Whether you’re running pay-per-click campaigns as an agency professional or as an in-house marketer, Google Analytics offers invaluable insight to show you how people are engaging with your site after the all-important ad click. By analyzing this data, you can identify places for improvement, determining ways to edit campaigns to reduce costs, improve performance on your site from ad visitors, and, ultimately, increase conversions.
Below we will focus primarily on Google AdWords, as it is the most popular PPC platform for many marketing professionals. Thankfully, to begin working with this data, Google makes the process of integrating Adwords and Analytics data fairly simple.
Let’s dig in!
Where do your best leads come from?
That’s a critical question for every marketer, agency and business owner. And as the resident analytics guru, it usually falls to you to answer that question.
Unfortunately, it can be a frustratingly difficult one, particularly when our customers don’t convert on their first visit. For example, a new customer may have visited your site via organic search when he made a purchase. However, his first visit to your site came yesterday via a PPC ad. Reporting on only the last click means not reporting the correct story.
How can you properly credit the PPC ad as the source of this customer and not attribute him to organic search? In Google Analytics, the multi-channel funnel reports can be a big help.
Among all the ways people reach your site, organic search traffic sends many of the most valuable visitors to your business. That’s because organic search attracts people who are specifically looking for the products or services you offer, and gives you the opportunity to show yourself as “the best answer” through targeted content and messaging. This opportunity means that, of all your visitors, those attracted from organic search may be the most likely to become customers, so it is important to have a strategy in place for reaching them.
An effective organic search strategy begins with a thorough understanding of how people are finding your site in the first place, and discovering where you can make improvements to further engage them. Thankfully, there are a number of useful Google Analytics reports and segments to help you gain insight into organic visitors.
If your organization uses both Google AdWords and Google Analytics, you’ve probably noticed differences in the data they report. We’ve all struggled to reconcile the clicks reported by AdWords with the traffic stats we see in Analytics. We’ve all wondered why the PPC team reports higher conversion rates from AdWords than we are seeing in Google Analytics.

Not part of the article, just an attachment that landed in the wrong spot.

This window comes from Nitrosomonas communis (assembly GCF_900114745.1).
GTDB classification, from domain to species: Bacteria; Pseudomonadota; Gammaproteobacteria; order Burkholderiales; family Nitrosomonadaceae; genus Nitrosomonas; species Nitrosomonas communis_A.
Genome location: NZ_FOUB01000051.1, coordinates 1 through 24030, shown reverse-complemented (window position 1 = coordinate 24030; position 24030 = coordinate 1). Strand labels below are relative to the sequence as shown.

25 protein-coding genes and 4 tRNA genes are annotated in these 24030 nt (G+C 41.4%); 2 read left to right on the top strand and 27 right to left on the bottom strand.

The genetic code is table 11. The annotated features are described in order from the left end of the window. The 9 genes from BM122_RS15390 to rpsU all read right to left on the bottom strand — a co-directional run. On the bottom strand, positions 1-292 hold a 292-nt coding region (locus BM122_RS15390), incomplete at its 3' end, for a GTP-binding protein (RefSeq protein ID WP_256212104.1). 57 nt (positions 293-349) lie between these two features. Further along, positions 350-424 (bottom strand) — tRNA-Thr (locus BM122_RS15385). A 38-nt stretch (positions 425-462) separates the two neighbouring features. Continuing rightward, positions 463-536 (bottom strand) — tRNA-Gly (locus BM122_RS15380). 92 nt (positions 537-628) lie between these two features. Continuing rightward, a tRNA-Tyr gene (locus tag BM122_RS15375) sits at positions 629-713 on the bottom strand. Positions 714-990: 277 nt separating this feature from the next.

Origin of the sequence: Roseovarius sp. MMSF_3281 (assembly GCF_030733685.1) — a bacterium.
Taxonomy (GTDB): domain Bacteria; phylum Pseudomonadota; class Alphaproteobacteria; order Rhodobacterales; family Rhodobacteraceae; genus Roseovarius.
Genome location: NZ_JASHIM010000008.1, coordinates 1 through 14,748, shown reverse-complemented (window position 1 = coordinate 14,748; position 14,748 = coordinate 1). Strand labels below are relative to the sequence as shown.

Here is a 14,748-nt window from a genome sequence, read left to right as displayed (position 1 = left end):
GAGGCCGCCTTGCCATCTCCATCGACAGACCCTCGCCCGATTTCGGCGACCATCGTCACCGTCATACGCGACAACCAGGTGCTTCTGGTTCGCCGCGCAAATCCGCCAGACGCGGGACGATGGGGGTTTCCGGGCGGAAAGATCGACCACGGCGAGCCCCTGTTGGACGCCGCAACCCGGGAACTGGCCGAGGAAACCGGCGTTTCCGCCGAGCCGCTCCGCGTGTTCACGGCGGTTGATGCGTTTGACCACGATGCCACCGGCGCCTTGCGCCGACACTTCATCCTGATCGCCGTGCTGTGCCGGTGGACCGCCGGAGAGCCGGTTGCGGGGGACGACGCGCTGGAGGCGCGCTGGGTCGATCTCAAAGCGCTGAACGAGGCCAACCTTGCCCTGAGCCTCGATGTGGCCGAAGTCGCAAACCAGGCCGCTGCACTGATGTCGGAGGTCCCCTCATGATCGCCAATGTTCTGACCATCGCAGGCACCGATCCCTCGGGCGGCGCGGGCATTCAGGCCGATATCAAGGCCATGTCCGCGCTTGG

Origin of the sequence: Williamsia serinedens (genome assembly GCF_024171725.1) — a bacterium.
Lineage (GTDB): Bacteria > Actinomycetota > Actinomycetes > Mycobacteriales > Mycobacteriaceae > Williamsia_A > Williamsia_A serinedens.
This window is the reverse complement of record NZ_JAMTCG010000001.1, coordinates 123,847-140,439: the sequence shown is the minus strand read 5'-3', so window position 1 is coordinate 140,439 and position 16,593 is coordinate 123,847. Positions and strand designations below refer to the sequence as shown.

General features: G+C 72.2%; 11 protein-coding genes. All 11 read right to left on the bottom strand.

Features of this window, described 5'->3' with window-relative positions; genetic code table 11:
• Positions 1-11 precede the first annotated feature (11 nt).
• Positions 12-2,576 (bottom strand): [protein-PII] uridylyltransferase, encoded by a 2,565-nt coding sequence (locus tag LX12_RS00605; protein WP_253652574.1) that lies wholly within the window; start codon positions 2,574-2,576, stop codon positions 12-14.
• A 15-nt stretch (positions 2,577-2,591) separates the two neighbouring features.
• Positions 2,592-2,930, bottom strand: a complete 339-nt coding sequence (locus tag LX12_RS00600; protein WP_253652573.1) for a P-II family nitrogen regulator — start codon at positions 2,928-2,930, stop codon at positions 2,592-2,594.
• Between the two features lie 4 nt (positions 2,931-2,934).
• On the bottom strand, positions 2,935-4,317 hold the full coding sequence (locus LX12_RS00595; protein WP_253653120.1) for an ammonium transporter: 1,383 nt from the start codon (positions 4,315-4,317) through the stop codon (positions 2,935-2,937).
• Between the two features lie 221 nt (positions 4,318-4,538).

It’s not quite like comparing apples and oranges, but AdWords and Analytics do report data differently. As the resident data guru in our organizations, we need to dig into the meaning of the statistics reported by each to understand these differences. With a little investigation, we can resolve the differences in the data these tools report, explain those differences to our organizations and ensure that business decisions are made based on a proper understanding of the data.
Whether you’re an in-house analytics expert or a web marketing professional working for an agency, it is your job to help your team understand how the website and/or their marketing is performing. That means fielding questions from people who care about what’s happening, but who don’t know what data to look at themselves or even that the data exists in the first place.
For example, your internal sales leader may be knowledgeable in forecasting revenue and building out a quarterly plan, but he or she may not know how to find the most applicable stats in Google Analytics or that there is even information in Google Analytics that could help create that plan.
Below are a few questions your CEO or marketing manager may ask to learn how a website is performing. As an analytics professional, it’s your job to translate their request and point him or her in the direction of stats that matter.